We retrieved physician-diagnosed cause of death and hospital admission diagnosis through linkage with the National Death Registry and the National Registry of Hospital Discharge Diagnoses. This linkage was performed using a validated probabilistic method (18,19). All deaths and hospital diagnosis are coded by medical doctors; we did not adjudicate the hospital diagnosis and causes of death. We included fatal and nonfatal cardiovascular events that occurred between January 1995 and January 2008. All events were classified using the 9th (discharge diagnoses) and 10th (cause of death) revision of the International Classification of Diseases. Hypertensive disease (codes 401–405), ischemic heart disease (codes 410–414), heart failure (code 428), diseases of arteries, arterioles and capillaries (codes 440–448), cerebrovascular disease (codes 430–438), or other heart disease (code 429) were included as cardiovascular events. Revascularization procedures were not considered valid endpoints. Cardiovascular death prevailed over hospital admissions. In case of multiple valid hospital admissions the first hospital discharge diagnosis was used. A positive history for cardiovascular disease was defined as any cardiovascular event between 1995 and the CT (on average 10 years).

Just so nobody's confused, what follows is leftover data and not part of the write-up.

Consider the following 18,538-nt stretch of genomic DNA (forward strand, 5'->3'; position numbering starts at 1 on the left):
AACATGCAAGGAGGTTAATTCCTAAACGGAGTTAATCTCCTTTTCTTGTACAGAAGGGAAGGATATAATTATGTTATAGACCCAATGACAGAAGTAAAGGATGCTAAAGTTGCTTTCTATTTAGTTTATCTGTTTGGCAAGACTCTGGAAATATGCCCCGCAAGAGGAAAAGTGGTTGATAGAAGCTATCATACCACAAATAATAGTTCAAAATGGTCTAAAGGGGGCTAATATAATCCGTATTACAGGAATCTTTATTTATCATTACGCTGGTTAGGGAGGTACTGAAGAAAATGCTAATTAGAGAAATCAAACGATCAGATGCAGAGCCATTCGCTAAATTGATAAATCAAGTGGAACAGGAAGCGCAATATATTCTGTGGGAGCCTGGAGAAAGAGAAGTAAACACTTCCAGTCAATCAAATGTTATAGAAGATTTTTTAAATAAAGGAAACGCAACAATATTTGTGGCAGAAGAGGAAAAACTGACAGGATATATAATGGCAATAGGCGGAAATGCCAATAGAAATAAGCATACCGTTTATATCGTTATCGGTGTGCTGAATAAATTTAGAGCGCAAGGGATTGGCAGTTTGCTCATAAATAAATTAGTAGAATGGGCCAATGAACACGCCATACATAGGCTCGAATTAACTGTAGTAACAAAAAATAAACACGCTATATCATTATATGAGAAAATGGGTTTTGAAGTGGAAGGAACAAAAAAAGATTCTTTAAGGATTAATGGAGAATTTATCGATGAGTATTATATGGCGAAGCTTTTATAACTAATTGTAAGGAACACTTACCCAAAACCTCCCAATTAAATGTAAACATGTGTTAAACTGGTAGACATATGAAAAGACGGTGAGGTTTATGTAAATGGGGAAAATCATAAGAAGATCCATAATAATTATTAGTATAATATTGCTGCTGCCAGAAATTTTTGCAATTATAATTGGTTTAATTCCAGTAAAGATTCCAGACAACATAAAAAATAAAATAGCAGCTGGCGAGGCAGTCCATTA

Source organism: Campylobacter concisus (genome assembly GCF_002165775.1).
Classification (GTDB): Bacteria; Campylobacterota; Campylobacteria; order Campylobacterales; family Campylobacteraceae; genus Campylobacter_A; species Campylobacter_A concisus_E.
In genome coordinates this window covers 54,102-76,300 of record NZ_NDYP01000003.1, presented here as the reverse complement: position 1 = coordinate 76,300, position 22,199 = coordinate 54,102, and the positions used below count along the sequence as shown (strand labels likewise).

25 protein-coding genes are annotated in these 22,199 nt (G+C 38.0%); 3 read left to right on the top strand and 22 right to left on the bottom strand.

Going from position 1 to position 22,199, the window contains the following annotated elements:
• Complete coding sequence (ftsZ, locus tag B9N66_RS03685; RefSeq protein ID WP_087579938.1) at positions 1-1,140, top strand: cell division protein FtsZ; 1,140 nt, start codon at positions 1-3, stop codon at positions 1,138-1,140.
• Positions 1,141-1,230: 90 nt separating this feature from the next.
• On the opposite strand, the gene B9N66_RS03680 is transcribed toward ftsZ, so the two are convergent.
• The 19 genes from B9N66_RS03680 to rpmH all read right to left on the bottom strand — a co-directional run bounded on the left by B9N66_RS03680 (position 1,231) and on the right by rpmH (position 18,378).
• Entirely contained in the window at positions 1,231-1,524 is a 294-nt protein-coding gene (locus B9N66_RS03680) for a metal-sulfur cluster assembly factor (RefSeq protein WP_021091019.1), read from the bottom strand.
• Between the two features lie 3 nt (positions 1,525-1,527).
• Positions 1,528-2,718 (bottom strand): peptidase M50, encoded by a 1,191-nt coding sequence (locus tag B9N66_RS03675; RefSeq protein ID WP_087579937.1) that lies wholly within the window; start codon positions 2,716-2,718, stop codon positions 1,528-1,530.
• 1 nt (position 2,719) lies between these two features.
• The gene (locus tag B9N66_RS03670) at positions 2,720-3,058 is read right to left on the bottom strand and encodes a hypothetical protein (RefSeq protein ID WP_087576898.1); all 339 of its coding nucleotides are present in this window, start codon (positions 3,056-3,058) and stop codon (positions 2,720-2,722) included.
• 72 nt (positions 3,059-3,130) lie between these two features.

Derivation of the prediction model